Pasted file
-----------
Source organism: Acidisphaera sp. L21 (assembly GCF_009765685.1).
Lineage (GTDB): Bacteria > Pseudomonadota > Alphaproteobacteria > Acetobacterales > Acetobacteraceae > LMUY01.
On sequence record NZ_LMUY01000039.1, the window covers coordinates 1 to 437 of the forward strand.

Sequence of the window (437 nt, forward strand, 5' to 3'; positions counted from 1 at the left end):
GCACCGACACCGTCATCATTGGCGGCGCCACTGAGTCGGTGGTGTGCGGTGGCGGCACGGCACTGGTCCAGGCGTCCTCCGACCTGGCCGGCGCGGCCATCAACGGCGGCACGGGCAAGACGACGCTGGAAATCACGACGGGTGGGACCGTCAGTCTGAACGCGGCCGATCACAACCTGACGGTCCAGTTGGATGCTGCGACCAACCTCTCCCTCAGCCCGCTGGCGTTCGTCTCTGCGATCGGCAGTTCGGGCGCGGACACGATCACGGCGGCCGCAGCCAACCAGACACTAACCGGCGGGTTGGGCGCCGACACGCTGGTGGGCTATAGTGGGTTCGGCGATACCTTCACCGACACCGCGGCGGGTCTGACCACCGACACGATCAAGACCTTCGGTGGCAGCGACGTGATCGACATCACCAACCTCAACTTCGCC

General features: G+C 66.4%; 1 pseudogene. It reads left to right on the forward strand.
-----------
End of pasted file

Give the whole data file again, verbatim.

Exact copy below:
Source organism: Acidisphaera sp. L21 (assembly GCF_009765685.1).
Lineage (GTDB): Bacteria > Pseudomonadota > Alphaproteobacteria > Acetobacterales > Acetobacteraceae > LMUY01.
On sequence record NZ_LMUY01000039.1, the window covers coordinates 1 to 437 of the forward strand.

Sequence of the window (437 nt, forward strand, 5' to 3'; positions counted from 1 at the left end):
GCACCGACACCGTCATCATTGGCGGCGCCACTGAGTCGGTGGTGTGCGGTGGCGGCACGGCACTGGTCCAGGCGTCCTCCGACCTGGCCGGCGCGGCCATCAACGGCGGCACGGGCAAGACGACGCTGGAAATCACGACGGGTGGGACCGTCAGTCTGAACGCGGCCGATCACAACCTGACGGTCCAGTTGGATGCTGCGACCAACCTCTCCCTCAGCCCGCTGGCGTTCGTCTCTGCGATCGGCAGTTCGGGCGCGGACACGATCACGGCGGCCGCAGCCAACCAGACACTAACCGGCGGGTTGGGCGCCGACACGCTGGTGGGCTATAGTGGGTTCGGCGATACCTTCACCGACACCGCGGCGGGTCTGACCACCGACACGATCAAGACCTTCGGTGGCAGCGACGTGATCGACATCACCAACCTCAACTTCGCC

General features: G+C 66.4%; 1 pseudogene. It reads left to right on the forward strand.